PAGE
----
Roger Levy is an associate professor in the Department of Brain and Cognitive Sciences and director of the MIT Computational Psycholinguistics Laboratory. Bibliotech asked him to share his perspective on leading the Committee on the Library System (CLS) and MIT’s commitment to open scholarship.
Tell us about your role on CLS. Why did you want to be involved?
Libraries have been an important part of my life since I was just a few years old. I was a voracious reader, and my mother would check out books for me from the local public library by the dozen. Growing up in Tucson, Arizona, some of my most vivid memories were in local public libraries. In high school, I would spend hours wandering the stacks of the University of Arizona library and discovered research on topics that I’d never imagined, and during graduate school, the library was singularly important in allowing me to expand my knowledge beyond what I could learn from my faculty advisors and teachers. I am sure that experiences and memories like these are very common among members of the MIT community, and I think we are all deeply indebted to our libraries. My service on CLS is, I hope, a small step toward repaying my own personal debt.
I am especially grateful to be able to serve because CLS is one of the best platforms at MIT for advancing open access in scholarly publishing, which I am very passionate about. All of the over seven billion people on our planet stand to benefit from access to the knowledge we are constantly creating and refining in our research and teaching, but only a miniscule fraction have anything like the access that we enjoy at MIT and other elite institutions. With the Internet and digital publication, the main barrier to sharing that knowledge with the rest of the world is no longer technological: rather, it is the restrictions on open sharing that we researchers are all too accustomed to accepting when we publish our work. Because CLS is the steward of MIT’s Faculty Open Access Policy, we have a crucial role to play in helping shift MIT to a norm of open sharing that benefits all of society.
What excites you most about MIT’s vision for the future of libraries?
MIT has developed a compelling vision that the community served by our libraries is not just the people who happen to have an MIT affiliation, but in a very meaningful sense extends beyond to Cambridge, the United States, and even the entire world. Although the physical footprint of the MIT Libraries remains extraordinarily important, it is now equally importantly a “computational library” that can bring knowledge and learning to people around the globe. As academic scholarship continues to move to a norm of open sharing, more and more of the digital collections curated by the Libraries will be available to anyone who wants to access them. This is an incredibly exciting opportunity to fulfill MIT’s mission to “to bring knowledge to bear on the world’s great challenges,” and the potential impact is tremendous.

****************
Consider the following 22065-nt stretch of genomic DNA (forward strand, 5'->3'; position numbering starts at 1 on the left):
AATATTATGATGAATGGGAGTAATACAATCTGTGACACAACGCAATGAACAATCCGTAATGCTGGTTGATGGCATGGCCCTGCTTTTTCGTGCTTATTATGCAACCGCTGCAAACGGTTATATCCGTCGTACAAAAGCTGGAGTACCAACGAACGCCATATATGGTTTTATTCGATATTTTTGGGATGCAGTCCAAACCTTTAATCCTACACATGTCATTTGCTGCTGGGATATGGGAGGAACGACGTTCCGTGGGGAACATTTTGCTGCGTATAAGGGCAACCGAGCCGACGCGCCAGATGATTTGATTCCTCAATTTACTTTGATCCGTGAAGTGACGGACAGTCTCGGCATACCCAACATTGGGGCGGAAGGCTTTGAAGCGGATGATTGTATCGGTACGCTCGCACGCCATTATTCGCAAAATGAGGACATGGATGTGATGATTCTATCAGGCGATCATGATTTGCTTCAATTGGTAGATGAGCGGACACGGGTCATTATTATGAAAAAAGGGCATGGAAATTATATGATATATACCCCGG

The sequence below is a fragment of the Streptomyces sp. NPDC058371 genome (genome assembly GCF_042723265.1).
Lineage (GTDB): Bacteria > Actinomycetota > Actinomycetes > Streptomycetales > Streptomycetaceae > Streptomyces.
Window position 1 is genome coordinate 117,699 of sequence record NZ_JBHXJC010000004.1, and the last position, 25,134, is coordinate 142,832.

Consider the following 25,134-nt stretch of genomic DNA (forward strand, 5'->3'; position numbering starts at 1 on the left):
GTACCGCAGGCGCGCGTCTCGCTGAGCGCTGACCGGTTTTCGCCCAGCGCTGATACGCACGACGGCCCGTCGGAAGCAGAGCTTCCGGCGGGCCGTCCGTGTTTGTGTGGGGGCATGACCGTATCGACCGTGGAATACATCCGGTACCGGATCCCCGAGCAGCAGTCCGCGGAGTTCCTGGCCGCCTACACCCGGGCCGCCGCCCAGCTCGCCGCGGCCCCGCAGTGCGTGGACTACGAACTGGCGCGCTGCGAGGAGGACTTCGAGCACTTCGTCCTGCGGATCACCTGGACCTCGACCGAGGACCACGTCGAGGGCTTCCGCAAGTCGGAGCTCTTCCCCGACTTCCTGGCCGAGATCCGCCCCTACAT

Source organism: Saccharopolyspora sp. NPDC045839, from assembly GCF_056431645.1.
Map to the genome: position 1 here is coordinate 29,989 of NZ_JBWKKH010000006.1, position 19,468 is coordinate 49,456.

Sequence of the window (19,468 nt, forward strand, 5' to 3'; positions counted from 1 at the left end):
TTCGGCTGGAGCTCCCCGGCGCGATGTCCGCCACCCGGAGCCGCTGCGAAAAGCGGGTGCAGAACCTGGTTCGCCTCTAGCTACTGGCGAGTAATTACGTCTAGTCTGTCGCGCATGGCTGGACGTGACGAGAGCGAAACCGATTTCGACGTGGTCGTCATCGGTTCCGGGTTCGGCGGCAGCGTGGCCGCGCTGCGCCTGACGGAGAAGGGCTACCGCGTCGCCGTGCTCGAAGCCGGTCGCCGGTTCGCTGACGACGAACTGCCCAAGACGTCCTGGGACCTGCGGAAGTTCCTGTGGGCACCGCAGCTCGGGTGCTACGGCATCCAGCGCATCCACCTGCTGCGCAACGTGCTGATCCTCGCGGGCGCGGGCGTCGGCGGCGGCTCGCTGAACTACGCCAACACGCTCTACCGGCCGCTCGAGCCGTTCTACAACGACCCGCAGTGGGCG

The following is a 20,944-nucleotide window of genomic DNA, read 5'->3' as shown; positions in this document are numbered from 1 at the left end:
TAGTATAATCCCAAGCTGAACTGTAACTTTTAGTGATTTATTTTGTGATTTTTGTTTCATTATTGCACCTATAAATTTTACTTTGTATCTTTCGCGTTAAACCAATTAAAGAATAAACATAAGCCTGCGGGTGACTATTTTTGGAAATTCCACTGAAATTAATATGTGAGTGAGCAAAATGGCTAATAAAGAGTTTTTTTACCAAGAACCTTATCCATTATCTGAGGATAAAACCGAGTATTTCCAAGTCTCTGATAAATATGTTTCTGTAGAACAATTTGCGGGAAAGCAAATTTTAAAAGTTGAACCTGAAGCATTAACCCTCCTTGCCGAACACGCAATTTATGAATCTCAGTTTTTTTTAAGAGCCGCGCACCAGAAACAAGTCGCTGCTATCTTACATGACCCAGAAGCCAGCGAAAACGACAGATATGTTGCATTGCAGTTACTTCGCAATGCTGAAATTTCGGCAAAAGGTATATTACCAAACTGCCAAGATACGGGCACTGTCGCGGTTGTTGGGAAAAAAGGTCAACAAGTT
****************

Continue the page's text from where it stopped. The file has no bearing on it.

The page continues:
CLS was closely involved in developing the MIT Framework for Publisher Contracts. What impact do you hope it will have, both for the MIT community and scholarly communications more broadly?
The framework is grounded in the simple truth that the value inherent in published scholarship is fundamentally the product of the work by researcher-authors, our fellow peer reviewers, editors, and the institutions that support us. The principles of the framework manifest a public commitment to supporting the rights of MIT community members to freely share the scholarship that we have created. Libraries are crucial players around the globe in bringing about the shift to a norm of open access publication because of their long-standing contractual relationships with scholarly publishers and because the actions of a library are larger in scale than the actions of any handful of faculty members. I know that MIT and the nearly 200 institutions endorsing the framework have the backs of faculty members around the country in supporting our rights to open dissemination of our scholarship.
How have the MIT faculty responded to the framework?
Starting in November 2019, CLS and the Libraries have been holding information sessions throughout the Institute on open access, the framework, and ongoing negotiations with scholarly publishers. The ecosystems of scholarly publishing environments are different for different fields; the coin of the realm for a field’s main publishers can range from journal articles to monographs to conference proceedings papers. One of CLS’s principal responsibilities is to serve as liaison between the MIT community and the Libraries, so it is important for us to understand the incentives and challenges operative in each scholarly field. Faculty have brought enlightening, diverse voices and opinions to these discussions, but what really strikes me is the tremendously widespread support for the core grounding of the framework: that we and the institutions that support us are responsible for the value in published scholarship, and that the benefit to society is greatest when our scholarship is immediately and freely available to the entire world.